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Investment Insights

Global Asset Allocation Viewpoints

T. Rowe Price

Portfolio Positioning

As of 31 December 2019

Stepping Into Cyclical Exposure

  • Modestly added to equities from bonds as sentiment has continued to improve for risk assets due to supportive monetary policy and further stabilization in global growth.
  • Within equities, we added to markets outside the U.S., including emerging markets and global ex-U.S. value, based on attractive relative valuations, improving global growth, and potential upside in currencies, notably within emerging markets.
  • Within fixed income, we further trimmed duration exposure by rotating from long-term U.S. Treasuries into less duration-sensitive floating rate loans that should be supported with the Fed on hold.

Market Themes

As of 31 December 2019

Making "Global ex-U.S." Great Again?

In 2019, the U.S. stock market continued its streak of outperforming, rising by more than 31% versus 21% for the rest of the world, as measured by the S&P 500 Index and the MSCI All Country World ex-U.S. Index (in USD). More amazing is that U.S. markets have outpaced the rest of the world by nearly 200% over the past decade. Markets outside the U.S. were plagued by a decade that saw the European debt crisis, two recessions in Europe, bouts of political uncertainty across the globe, including Brexit, and more recently, the impacts of the trade war. Entering 2020, markets outside the U.S. are benefiting from easing trade tensions and stabilizing global growth, which could be a tailwind due to their more cyclically oriented economies. Given these improvements, still attractive relative valuations, and cheap currencies—notably within emerging markets—could this be the beginning of the end of U.S. (markets) exceptionalism or just a temporary reprieve?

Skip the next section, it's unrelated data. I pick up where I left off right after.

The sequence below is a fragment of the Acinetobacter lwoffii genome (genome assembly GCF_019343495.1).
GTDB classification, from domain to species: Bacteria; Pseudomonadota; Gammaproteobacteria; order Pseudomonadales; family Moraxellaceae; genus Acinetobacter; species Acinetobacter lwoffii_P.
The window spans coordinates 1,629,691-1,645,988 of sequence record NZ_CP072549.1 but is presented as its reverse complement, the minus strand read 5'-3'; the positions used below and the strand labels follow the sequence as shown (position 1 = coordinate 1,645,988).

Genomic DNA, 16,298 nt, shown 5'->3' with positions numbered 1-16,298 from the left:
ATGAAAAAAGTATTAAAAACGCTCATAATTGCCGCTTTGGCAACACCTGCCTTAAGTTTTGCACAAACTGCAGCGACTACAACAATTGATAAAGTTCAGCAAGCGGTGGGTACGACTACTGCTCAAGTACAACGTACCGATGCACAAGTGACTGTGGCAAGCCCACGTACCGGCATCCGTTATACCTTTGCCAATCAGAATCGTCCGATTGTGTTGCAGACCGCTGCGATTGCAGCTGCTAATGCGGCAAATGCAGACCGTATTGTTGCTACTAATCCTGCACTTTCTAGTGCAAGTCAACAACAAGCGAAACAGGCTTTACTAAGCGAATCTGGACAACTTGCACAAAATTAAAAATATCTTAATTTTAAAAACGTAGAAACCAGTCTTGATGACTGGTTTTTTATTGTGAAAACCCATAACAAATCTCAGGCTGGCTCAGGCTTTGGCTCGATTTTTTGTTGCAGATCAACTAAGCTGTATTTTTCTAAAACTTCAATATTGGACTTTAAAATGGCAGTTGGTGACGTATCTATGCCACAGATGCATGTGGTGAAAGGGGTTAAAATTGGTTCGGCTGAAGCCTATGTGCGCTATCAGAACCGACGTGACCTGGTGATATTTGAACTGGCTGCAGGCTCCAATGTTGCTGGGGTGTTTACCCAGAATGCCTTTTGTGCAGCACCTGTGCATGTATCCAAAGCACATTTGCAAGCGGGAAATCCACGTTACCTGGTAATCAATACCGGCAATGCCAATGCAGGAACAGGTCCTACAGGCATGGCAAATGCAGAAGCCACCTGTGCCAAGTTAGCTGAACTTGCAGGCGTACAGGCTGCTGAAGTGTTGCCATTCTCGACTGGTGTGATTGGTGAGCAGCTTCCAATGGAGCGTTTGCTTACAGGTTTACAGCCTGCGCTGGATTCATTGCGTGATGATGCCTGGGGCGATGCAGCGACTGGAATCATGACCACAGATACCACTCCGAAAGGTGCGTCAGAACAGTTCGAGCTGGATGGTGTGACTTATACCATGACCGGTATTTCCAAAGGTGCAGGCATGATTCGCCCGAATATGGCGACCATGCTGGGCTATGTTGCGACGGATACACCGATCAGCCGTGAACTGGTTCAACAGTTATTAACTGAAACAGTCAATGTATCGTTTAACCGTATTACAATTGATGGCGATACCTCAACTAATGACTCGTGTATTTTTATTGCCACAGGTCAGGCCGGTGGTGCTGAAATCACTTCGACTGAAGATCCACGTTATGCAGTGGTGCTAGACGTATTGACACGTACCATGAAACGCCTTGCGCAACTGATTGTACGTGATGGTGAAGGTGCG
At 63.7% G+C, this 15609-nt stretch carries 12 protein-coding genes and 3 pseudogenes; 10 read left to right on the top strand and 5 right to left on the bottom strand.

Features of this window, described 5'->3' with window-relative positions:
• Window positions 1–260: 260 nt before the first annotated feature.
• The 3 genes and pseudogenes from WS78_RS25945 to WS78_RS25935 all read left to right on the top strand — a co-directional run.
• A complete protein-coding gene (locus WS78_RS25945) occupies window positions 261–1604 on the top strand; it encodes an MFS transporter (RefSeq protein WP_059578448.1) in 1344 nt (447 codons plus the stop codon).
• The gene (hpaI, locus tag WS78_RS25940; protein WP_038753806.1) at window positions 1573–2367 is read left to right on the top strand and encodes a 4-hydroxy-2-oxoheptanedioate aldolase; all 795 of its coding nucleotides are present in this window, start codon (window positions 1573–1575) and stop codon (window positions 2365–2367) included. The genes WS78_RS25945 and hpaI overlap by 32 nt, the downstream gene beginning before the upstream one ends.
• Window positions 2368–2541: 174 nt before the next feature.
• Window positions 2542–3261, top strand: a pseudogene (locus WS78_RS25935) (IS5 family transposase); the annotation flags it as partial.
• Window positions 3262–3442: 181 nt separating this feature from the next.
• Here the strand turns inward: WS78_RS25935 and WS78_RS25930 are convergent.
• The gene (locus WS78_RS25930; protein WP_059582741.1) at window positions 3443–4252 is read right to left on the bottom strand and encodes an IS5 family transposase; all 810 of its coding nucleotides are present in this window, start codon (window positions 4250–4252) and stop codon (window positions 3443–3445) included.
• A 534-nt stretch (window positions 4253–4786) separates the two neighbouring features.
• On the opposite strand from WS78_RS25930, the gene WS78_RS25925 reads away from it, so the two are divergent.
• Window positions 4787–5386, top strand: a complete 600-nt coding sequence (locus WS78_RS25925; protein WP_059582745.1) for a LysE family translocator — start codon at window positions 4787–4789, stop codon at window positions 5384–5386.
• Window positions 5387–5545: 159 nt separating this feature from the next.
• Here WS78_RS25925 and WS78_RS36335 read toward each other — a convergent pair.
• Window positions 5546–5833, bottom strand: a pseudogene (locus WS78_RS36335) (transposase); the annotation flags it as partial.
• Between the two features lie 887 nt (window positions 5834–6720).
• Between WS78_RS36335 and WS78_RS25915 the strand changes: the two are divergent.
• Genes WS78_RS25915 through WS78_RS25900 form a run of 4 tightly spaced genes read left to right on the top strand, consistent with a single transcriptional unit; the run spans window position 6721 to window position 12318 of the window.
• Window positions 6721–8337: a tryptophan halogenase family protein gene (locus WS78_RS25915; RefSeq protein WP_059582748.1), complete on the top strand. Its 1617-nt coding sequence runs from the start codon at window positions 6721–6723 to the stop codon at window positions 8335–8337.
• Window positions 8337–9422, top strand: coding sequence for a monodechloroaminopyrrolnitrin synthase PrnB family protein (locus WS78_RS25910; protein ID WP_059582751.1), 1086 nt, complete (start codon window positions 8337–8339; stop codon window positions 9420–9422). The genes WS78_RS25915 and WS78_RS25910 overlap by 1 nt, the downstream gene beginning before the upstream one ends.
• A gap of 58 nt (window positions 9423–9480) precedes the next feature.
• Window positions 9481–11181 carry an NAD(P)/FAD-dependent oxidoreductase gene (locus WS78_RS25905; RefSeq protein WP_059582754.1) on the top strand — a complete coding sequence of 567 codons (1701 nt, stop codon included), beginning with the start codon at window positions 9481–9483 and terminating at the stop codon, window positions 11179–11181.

U.S. vs. Global Ex-U.S. Equity Market Returns

31 December 2009 to 31 December 2019
Figures are in USD

Past performance is not a reliable indicator of future performance.
Sources: Standard & Poor’s, MSCI, Bloomberg Finance L.P., financial data and analytics provider FactSet. Copyright 2020 FactSet. All Rights Reserved. Please see “Additional Disclosures” on final page for information.
FOR INVESTMENT PROFESSIONALS ONLY. NOT FOR FURTHER DISTRIBUTION.

Un-pricing a Recession

The U.S. yield curve has reached its steepest level since October 2018 as investors continue to gain confidence in the growth outlook amid waning concerns about trade. In fact, yield curves around the world are showing signs of re-steepening as investors begin to shed lower-yielding assets for riskier ones. The curve steepening reflects a reversal of the safe-haven trade we saw in August that drove the U.S. yield curve into inversion, a common predictor of a recession. Although consensus is not calling for a full-blown reflation trade at this stage of the cycle, investors’ appetite for sectors that benefit from higher rates, like financials, has increased alongside inflation protected securities. Further improvement in sentiment and growth could lead to a continued repricing higher of inflation and rate expectations. However, there remains no shortage of global risks entering 2020, notably unresolved trade issues, tensions in the Middle East, and the upcoming U.S. presidential election.

U.S. Treasury Yield Curve Slope

Difference Between 10Y and 2Y Yield
30 June 2018 to 31 December 2019

Past performance is not a reliable indicator of future performance.
Sources: Standard & Poor’s, MSCI, Bloomberg Finance L.P., financial data and analytics provider FactSet. Copyright 2020 FactSet. All Rights Reserved. Please see “Additional Disclosures” on final page for information.
FOR INVESTMENT PROFESSIONALS ONLY. NOT FOR FURTHER DISTRIBUTION.

Show Me the Earnings!

After 2018’s tumultuous close to the year, U.S. stocks didn’t look back throughout 2019, with the S&P 500 Index closing near record levels, up more than 31%. The stellar performance more than compensated for 2018’s 4% loss, resulting in just over 12% annualized returns over the past two years. Despite flat earnings growth throughout 2019, stocks found support from improving trade negotiations and the Fed’s success in engineering a “mid-cycle adjustment.” With valuations back near 2018 highs, markets will likely look for earnings growth to sustain the recent momentum. Currently, earnings estimates for 2020 are slated for close to 10%. Although many investors are reluctant to buy into the optimistic estimates, further improvement in economic data and abating trade risk could spur corporate and consumer spending, making the current 2020 earnings growth rate of 10% not so far-fetched.